How Well Does Climate Change and Human Health Research Match the Demands of Policymakers? A Scoping Review

Article excerpt

BACKGROUND: In 2008, the World Health Organization (WHO) Member States passed a World Health Assembly resolution that identified the following five priority areas for research and pilot projects on climate change and human health: health vulnerability, health protection, health impacts of mitigation and adaptation policies, decision-support and other tools, and costs of health protection from climate change.

OBJECTIVES: To assess the extent to which recently published research corresponds to these priorities, we undertook a scoping review of original research on climate change and human health. Scoping reviews address topics that are too broad for a systematic review and commonly aim to identify research gaps in existing literature. We also assessed recent publication trends for climate change and health research.

METHODS: We searched for original quantitative research published from 2008 onward. We included disease burden studies that were specific to climate change and health and included intervention studies that focused on climate change and measured health outcomes. We used MEDLINE, Embase, and Web of Science databases and extracted data on research priority areas, geographic regions, health fields, and equity (systematic differences between advantaged and disadvantaged social groups).

DISCUSSION: We identified 40 eligible studies. Compared with other health topics, the number of climate change publications has grown rapidly, with a larger proportion of reviews or editorials. Recent original research addressed four of the five priority areas identified by the WHO Member States, but we found no eligible studies of health adaptation interventions, and most of the studies focused on high-income countries.

CONCLUSIONS: Climate change and health is a rapidly growing area of research, but quantitative studies remain rare. Among recently published studies, we found gaps in adaptation research and a deficit of studies in most developing regions. Funders and researchers should monitor and respond to research gaps to help ensure that the needs of policymakers are met.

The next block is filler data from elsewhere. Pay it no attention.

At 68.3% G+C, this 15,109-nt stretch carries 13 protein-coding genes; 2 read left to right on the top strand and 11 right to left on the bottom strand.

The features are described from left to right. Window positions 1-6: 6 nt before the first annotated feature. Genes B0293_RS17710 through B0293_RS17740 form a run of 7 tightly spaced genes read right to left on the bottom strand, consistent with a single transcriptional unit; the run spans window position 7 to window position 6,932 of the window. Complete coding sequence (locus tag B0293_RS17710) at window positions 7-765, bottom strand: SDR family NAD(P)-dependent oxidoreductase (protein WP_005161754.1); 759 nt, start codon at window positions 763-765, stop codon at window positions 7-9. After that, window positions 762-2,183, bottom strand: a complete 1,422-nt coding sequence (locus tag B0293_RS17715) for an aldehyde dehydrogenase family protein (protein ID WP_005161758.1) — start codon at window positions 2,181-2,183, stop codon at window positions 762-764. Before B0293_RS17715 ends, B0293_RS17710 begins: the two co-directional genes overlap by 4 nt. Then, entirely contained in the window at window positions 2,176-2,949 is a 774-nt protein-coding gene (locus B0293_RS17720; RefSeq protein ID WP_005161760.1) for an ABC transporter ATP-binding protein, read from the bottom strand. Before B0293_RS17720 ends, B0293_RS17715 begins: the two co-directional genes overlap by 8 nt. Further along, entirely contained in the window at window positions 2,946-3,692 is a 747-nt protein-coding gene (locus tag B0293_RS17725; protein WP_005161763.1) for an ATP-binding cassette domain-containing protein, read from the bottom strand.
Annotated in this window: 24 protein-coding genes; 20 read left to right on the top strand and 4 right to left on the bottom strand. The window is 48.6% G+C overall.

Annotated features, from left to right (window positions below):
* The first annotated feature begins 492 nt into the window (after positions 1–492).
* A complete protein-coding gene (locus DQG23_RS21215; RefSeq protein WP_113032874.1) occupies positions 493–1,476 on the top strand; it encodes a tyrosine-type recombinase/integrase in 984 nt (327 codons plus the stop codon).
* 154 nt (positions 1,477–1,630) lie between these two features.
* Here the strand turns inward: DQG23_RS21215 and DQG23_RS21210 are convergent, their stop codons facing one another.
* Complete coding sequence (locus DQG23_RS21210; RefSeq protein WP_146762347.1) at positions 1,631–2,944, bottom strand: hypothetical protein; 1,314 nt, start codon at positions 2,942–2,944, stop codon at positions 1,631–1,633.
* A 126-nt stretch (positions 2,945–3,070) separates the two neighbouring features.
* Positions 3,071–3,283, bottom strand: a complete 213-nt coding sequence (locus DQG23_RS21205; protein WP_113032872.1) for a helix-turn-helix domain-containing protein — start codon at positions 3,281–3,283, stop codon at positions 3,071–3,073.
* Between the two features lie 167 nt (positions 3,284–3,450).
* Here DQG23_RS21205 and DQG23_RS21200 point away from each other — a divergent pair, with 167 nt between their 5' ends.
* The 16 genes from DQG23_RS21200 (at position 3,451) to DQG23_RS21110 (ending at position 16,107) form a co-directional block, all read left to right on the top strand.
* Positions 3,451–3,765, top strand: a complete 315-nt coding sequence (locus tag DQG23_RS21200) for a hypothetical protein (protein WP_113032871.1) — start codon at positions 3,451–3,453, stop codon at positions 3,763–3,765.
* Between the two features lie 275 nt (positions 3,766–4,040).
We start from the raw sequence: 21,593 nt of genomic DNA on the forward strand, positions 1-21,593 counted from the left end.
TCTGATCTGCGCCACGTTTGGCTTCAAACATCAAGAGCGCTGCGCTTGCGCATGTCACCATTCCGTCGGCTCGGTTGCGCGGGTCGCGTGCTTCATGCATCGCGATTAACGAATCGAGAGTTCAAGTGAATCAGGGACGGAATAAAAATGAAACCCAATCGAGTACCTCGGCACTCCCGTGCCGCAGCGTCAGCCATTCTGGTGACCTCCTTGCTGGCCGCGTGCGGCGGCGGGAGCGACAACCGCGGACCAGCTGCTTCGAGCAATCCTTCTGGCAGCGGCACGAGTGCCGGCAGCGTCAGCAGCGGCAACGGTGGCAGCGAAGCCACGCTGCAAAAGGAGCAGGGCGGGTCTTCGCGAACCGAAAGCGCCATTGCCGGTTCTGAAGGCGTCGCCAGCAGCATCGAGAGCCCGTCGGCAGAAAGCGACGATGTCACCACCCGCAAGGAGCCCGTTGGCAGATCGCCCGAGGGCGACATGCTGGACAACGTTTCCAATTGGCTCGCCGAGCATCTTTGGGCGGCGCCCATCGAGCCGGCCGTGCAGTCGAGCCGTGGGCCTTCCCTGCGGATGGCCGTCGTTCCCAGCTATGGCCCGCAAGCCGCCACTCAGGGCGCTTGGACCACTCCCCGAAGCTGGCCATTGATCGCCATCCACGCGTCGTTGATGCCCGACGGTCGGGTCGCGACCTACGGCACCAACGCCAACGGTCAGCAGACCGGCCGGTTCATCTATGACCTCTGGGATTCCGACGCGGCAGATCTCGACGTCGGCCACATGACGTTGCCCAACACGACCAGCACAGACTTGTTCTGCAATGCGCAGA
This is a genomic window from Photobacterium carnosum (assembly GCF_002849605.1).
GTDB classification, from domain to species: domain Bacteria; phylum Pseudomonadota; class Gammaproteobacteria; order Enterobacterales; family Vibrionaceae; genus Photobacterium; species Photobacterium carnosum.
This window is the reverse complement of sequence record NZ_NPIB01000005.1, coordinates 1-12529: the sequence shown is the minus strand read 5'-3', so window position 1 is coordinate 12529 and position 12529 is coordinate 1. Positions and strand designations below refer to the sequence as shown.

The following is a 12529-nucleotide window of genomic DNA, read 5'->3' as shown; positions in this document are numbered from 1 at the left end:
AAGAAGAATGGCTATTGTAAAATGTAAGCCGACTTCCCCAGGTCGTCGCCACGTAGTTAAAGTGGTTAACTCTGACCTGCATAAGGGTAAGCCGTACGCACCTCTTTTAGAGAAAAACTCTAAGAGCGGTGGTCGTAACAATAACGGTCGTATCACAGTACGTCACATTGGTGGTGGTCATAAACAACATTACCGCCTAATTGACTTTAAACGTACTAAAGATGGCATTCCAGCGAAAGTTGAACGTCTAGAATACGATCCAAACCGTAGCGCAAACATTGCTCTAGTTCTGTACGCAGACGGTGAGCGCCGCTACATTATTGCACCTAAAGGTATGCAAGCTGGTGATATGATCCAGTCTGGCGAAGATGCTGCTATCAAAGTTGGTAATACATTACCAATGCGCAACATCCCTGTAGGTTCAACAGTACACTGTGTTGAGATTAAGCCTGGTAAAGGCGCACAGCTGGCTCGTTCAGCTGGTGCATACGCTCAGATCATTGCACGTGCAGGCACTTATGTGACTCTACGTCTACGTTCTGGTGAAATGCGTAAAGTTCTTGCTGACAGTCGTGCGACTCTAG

KEY WORDS: climate change, environmental policy, health policy, public health, world health. Environ Health Perspect 120:1076-1082 (2012). [Online 13 April 2012]

Although the risks of global climate change have been recognized for some time, interest in the specific implications of climate change for human health has grown rapidly over the past few years, with notable examples including a special issue on climate change and health published by The Lancet (Costello et al. 2009) and a declaration by the World Medical Association (2009). In 2008, World Health Organization (WHO) Member States passed a World Health Assembly (WHA) resolution recognizing the importance of climate change for human health, and calling for stronger commitment by Member States to address climate change--related health threats (WHA 2008). The Member States specified five research priorities that should be supported, which was an unusual and important recommendation for such a resolution to contain. The recommended priorities were

* Health vulnerability to climate change and the scale and nature thereof

* Health protection strategies and measures relating to climate change and their effectiveness, including cost-effectiveness

* The health impacts of potential adaptation and mitigation measures in other sectors, such as marine life, water resources, land use, and transport in particular, where these could have positive benefits for health protection

* Decision support and other tools, such as surveillance and monitoring, for assessing vulnerability and health impacts and targeting measures appropriately

* Assessment of the likely financial costs and other resources necessary for health protection from climate change (WHA 2008).

These five priority areas were further explored in a 2009 global consultation, which resulted in further elaboration of the research needed within each priority area (WHO 2009). …